Efficiency (%)
Pass/Fail
0
10
0.55
N/A
N/A
214
268
0.99
80
Pass
646
769
1.00
84
Pass
1192
1498
1.00
80
Pass

 

IN WIN Commander 1200W Output & Efficiency at 230VAC

DC Load (W)
AC Load (W)
PF
Efficiency (%)
Pass/Fail
0
11
0.26
N/A
N/A
213
261
0.91
82
Pass
646
752
0.97
86
Pass
1193
1429
0.97
83
Pass

 

With efficiency at all times at or above 80% and power factor higher than 0.90 the IN WIN Commander 1200W meets the requirements of the claimed 80 Plus certification. The In Win Commander 1200W performs very well in this section with no real problems to report. Onward....

 

AC Ripple On DC Outputs:

 

The AC ripple/noise levels on the In Win Commander 1200W rails are marginally higher on a mains supply of 230VAC but only by a few millivolts. The oscilloscope photographs and figures given below are all for 230VAC.

 

AC Ripple On 3V3 Rail at 230VAC

Oscilloscope settings: Amplitude = 10mv/div, Timebase = 10uS/div

 

AC Ripple On 5V0 Rail at 230VAC

Oscilloscope settings: Amplitude = 10mv/div, Timebase = 10uS/div

 

AC Ripple On 12V1 Rail at 230VAC

Oscilloscope settings: Amplitude = 20mv/div, Timebase = 10uS/div

 

IN WIN Commander 850W AC Ripple/Noise Measurements

DC Output
+3V3
+5V0
+12V
-12V0
+5VSB
Ripple (mV p-p)
50
50
110
60
40
Pass/Fail
Pass
Pass
Pass
Pass
Pass

 

The AC noise/ripple levels on all the rails fall within the limits set by the ATX12V V2.2 specification and the IN WIN Commander 1200W therefore gets an overall pass in this section. No problems here so let's move on.....

 

Testing(Continued):

Temperature, Noise Levels and Fan Speeds:

 

 

 

 

 

I am not going to give a pass or fail in this section, as the ATX12V V2.2 does not really have any references on which to base a decision.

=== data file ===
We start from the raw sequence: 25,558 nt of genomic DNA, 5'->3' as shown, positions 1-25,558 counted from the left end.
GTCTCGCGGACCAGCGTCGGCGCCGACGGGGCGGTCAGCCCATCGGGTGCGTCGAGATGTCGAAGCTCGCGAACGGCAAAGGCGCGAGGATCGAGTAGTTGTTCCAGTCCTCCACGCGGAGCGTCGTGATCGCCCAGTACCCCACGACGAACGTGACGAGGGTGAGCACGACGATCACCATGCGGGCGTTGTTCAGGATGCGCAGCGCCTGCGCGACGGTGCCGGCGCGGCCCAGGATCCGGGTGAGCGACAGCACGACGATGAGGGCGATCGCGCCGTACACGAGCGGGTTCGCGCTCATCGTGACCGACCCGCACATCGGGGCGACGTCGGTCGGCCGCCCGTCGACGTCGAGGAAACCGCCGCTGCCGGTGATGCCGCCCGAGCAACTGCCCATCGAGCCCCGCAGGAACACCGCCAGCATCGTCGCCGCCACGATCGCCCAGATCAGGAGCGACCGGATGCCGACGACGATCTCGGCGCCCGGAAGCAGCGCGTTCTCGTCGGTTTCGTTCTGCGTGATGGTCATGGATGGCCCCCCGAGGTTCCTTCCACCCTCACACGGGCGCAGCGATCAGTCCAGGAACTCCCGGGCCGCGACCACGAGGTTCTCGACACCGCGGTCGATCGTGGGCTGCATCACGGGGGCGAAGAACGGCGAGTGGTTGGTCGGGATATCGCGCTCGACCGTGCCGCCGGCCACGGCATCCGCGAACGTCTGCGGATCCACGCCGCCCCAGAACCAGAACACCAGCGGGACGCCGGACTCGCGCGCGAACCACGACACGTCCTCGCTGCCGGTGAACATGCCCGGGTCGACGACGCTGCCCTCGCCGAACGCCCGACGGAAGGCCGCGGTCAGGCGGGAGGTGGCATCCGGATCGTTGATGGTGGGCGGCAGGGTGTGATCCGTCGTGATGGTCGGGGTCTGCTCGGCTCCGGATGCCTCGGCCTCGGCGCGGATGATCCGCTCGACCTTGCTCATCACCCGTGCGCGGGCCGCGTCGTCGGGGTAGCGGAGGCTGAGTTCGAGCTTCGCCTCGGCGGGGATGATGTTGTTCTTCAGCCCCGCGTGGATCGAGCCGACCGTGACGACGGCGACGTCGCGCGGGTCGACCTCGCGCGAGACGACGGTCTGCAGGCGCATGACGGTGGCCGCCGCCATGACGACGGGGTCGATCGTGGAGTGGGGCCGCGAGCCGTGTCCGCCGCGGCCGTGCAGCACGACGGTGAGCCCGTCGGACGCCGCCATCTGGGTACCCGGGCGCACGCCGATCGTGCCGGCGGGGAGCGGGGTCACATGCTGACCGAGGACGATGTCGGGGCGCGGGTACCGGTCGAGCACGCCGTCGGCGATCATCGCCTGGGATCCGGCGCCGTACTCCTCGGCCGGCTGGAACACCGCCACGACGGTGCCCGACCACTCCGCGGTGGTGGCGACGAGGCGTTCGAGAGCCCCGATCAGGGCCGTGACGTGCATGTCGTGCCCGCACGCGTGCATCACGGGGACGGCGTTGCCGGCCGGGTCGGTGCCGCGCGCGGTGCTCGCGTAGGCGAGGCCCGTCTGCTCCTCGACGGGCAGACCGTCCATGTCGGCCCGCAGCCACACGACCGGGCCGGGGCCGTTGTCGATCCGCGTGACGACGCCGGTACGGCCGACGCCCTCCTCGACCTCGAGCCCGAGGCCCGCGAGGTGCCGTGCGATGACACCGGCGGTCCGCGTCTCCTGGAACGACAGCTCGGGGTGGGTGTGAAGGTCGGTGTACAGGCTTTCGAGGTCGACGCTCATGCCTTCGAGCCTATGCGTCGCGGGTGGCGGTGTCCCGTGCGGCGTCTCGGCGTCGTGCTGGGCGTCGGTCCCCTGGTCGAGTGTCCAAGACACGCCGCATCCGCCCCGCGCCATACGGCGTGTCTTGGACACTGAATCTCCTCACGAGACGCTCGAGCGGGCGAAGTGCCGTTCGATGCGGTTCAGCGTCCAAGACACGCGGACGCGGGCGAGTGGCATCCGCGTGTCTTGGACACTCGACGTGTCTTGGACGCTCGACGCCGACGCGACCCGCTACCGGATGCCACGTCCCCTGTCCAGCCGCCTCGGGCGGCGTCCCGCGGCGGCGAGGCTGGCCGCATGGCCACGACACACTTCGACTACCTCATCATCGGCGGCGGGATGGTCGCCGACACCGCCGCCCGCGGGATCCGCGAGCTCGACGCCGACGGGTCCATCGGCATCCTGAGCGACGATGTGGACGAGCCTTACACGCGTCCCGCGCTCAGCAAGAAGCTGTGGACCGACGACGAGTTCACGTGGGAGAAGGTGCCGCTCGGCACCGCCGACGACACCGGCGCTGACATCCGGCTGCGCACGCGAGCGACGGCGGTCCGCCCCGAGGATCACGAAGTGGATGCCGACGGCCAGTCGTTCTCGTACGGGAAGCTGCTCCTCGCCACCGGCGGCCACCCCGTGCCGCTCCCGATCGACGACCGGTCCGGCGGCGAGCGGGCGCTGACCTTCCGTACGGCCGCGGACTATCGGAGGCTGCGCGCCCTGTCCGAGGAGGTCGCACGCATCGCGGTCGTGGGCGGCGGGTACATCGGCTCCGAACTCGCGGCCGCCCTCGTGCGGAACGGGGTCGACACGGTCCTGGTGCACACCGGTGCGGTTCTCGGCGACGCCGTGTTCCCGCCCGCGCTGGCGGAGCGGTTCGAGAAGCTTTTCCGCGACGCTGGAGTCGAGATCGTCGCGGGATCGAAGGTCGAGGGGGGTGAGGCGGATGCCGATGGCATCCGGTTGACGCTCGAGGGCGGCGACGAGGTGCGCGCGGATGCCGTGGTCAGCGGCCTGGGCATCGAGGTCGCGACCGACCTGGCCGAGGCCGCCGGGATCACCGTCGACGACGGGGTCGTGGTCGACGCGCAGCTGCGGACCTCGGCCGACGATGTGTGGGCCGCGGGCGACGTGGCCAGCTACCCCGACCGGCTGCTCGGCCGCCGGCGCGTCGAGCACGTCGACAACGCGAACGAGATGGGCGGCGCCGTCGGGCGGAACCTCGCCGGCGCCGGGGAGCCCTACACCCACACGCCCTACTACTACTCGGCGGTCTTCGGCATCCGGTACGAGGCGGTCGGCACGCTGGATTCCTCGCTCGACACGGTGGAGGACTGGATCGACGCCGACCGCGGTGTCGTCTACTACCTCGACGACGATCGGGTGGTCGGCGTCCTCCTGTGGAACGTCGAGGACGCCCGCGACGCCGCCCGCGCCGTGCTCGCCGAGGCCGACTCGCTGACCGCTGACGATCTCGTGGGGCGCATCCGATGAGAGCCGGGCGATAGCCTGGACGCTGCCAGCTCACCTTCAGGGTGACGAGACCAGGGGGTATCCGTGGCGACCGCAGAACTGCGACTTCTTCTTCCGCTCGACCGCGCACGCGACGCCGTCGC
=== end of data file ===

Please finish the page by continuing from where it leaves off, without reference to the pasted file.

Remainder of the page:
Temperatures are purely for information only, as there are too many variables involved when installed in a case, which, by the way, it wasn't. Ambient temperature, processor cooling efficiency and case cooling fans all play their part on the temperature of the air entering the power supply, and consequently the temperature of the air leaving it. No valid conclusions can be made from this test.

 

IN WIN Commander 1200W Temperature & Fan Speeds (230VAC)

DC Loading (W)
Temp In (°C)
Temp Out (°C)
Δ Temp (°C)
Fan Speed (RPM)
213
22.9
23.0
0.1
1047
646
22.2
31.2
9.0
1144
1193
21.2
34.7
13.5
2036

 

The IN WIN Commander 1200W remained cool at all times even with a load of 1193W. The no load fan speed of the IN WIN Commander 1200W is fairly high at just over 1000 RPM but even at this speed the fan noise is bearly audible. The fan speed along with noise does however ramp up and become quite noticeable when the unit is supplying just short of 1200W which is to be expected.

 

Conclusion:

Environmental Factors: